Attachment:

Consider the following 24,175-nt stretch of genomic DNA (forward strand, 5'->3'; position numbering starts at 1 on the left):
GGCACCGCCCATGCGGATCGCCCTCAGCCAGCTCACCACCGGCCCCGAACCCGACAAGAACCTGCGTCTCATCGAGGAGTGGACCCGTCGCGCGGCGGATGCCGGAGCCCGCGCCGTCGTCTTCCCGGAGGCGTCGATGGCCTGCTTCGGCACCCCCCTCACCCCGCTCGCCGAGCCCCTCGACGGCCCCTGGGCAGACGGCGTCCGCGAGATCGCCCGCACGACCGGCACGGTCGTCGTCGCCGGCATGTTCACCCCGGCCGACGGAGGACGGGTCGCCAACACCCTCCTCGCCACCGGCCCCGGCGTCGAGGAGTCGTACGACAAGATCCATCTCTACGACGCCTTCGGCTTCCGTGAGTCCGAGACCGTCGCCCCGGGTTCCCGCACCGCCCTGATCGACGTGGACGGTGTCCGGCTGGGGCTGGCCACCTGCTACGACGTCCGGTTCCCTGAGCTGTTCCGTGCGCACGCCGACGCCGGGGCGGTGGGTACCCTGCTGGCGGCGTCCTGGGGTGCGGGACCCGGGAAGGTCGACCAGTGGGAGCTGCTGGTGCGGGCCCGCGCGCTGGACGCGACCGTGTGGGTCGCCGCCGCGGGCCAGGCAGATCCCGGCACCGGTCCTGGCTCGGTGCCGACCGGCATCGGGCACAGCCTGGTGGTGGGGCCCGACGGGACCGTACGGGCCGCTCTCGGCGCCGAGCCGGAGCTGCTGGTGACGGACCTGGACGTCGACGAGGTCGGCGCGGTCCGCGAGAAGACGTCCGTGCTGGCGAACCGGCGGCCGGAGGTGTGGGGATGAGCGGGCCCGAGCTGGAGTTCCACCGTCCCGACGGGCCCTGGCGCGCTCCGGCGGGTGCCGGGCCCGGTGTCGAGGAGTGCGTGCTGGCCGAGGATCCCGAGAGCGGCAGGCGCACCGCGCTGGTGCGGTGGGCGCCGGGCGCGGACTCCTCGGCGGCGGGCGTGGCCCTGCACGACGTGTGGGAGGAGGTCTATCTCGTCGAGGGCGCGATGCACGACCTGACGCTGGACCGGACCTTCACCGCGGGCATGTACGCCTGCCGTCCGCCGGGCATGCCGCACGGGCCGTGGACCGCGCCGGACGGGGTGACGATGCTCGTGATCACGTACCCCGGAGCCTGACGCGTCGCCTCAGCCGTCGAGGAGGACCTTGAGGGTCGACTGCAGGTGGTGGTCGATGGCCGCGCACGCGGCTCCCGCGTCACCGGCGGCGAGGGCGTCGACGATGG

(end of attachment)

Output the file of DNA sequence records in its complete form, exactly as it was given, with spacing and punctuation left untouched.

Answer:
Consider the following 24,175-nt stretch of genomic DNA (forward strand, 5'->3'; position numbering starts at 1 on the left):
GGCACCGCCCATGCGGATCGCCCTCAGCCAGCTCACCACCGGCCCCGAACCCGACAAGAACCTGCGTCTCATCGAGGAGTGGACCCGTCGCGCGGCGGATGCCGGAGCCCGCGCCGTCGTCTTCCCGGAGGCGTCGATGGCCTGCTTCGGCACCCCCCTCACCCCGCTCGCCGAGCCCCTCGACGGCCCCTGGGCAGACGGCGTCCGCGAGATCGCCCGCACGACCGGCACGGTCGTCGTCGCCGGCATGTTCACCCCGGCCGACGGAGGACGGGTCGCCAACACCCTCCTCGCCACCGGCCCCGGCGTCGAGGAGTCGTACGACAAGATCCATCTCTACGACGCCTTCGGCTTCCGTGAGTCCGAGACCGTCGCCCCGGGTTCCCGCACCGCCCTGATCGACGTGGACGGTGTCCGGCTGGGGCTGGCCACCTGCTACGACGTCCGGTTCCCTGAGCTGTTCCGTGCGCACGCCGACGCCGGGGCGGTGGGTACCCTGCTGGCGGCGTCCTGGGGTGCGGGACCCGGGAAGGTCGACCAGTGGGAGCTGCTGGTGCGGGCCCGCGCGCTGGACGCGACCGTGTGGGTCGCCGCCGCGGGCCAGGCAGATCCCGGCACCGGTCCTGGCTCGGTGCCGACCGGCATCGGGCACAGCCTGGTGGTGGGGCCCGACGGGACCGTACGGGCCGCTCTCGGCGCCGAGCCGGAGCTGCTGGTGACGGACCTGGACGTCGACGAGGTCGGCGCGGTCCGCGAGAAGACGTCCGTGCTGGCGAACCGGCGGCCGGAGGTGTGGGGATGAGCGGGCCCGAGCTGGAGTTCCACCGTCCCGACGGGCCCTGGCGCGCTCCGGCGGGTGCCGGGCCCGGTGTCGAGGAGTGCGTGCTGGCCGAGGATCCCGAGAGCGGCAGGCGCACCGCGCTGGTGCGGTGGGCGCCGGGCGCGGACTCCTCGGCGGCGGGCGTGGCCCTGCACGACGTGTGGGAGGAGGTCTATCTCGTCGAGGGCGCGATGCACGACCTGACGCTGGACCGGACCTTCACCGCGGGCATGTACGCCTGCCGTCCGCCGGGCATGCCGCACGGGCCGTGGACCGCGCCGGACGGGGTGACGATGCTCGTGATCACGTACCCCGGAGCCTGACGCGTCGCCTCAGCCGTCGAGGAGGACCTTGAGGGTCGACTGCAGGTGGTGGTCGATGGCCGCGCACGCGGCTCCCGCGTCACCGGCGGCGAGGGCGTCGACGATGG